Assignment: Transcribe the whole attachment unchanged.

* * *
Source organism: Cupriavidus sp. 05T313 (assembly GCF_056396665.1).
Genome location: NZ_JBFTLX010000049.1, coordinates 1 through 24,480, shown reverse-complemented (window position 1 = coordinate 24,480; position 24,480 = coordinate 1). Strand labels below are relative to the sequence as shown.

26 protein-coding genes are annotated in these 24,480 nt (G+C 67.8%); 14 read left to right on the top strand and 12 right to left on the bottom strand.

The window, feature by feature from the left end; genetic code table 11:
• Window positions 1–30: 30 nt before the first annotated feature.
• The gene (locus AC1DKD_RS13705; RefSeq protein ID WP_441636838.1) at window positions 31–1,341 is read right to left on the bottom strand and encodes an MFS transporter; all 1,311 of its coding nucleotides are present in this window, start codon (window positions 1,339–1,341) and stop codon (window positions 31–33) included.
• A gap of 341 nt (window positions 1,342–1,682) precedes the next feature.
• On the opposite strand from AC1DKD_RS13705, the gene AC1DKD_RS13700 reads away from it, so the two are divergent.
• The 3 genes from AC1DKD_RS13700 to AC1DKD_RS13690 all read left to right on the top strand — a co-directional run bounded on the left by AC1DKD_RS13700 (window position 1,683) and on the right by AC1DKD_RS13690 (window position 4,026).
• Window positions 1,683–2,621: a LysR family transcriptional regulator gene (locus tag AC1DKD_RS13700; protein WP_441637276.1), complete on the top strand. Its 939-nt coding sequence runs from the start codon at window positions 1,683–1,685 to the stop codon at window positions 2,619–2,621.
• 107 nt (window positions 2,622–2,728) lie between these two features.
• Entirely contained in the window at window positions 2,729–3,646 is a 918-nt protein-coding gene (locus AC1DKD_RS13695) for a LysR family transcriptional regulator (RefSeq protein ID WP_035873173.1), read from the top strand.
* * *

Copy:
Source organism: Cupriavidus sp. 05T313 (assembly GCF_056396665.1).
Genome location: NZ_JBFTLX010000049.1, coordinates 1 through 24,480, shown reverse-complemented (window position 1 = coordinate 24,480; position 24,480 = coordinate 1). Strand labels below are relative to the sequence as shown.

26 protein-coding genes are annotated in these 24,480 nt (G+C 67.8%); 14 read left to right on the top strand and 12 right to left on the bottom strand.

The window, feature by feature from the left end; genetic code table 11:
• Window positions 1–30: 30 nt before the first annotated feature.
• The gene (locus AC1DKD_RS13705; RefSeq protein ID WP_441636838.1) at window positions 31–1,341 is read right to left on the bottom strand and encodes an MFS transporter; all 1,311 of its coding nucleotides are present in this window, start codon (window positions 1,339–1,341) and stop codon (window positions 31–33) included.
• A gap of 341 nt (window positions 1,342–1,682) precedes the next feature.
• On the opposite strand from AC1DKD_RS13705, the gene AC1DKD_RS13700 reads away from it, so the two are divergent.
• The 3 genes from AC1DKD_RS13700 to AC1DKD_RS13690 all read left to right on the top strand — a co-directional run bounded on the left by AC1DKD_RS13700 (window position 1,683) and on the right by AC1DKD_RS13690 (window position 4,026).
• Window positions 1,683–2,621: a LysR family transcriptional regulator gene (locus tag AC1DKD_RS13700; protein WP_441637276.1), complete on the top strand. Its 939-nt coding sequence runs from the start codon at window positions 1,683–1,685 to the stop codon at window positions 2,619–2,621.
• 107 nt (window positions 2,622–2,728) lie between these two features.
• Entirely contained in the window at window positions 2,729–3,646 is a 918-nt protein-coding gene (locus AC1DKD_RS13695) for a LysR family transcriptional regulator (RefSeq protein ID WP_035873173.1), read from the top strand.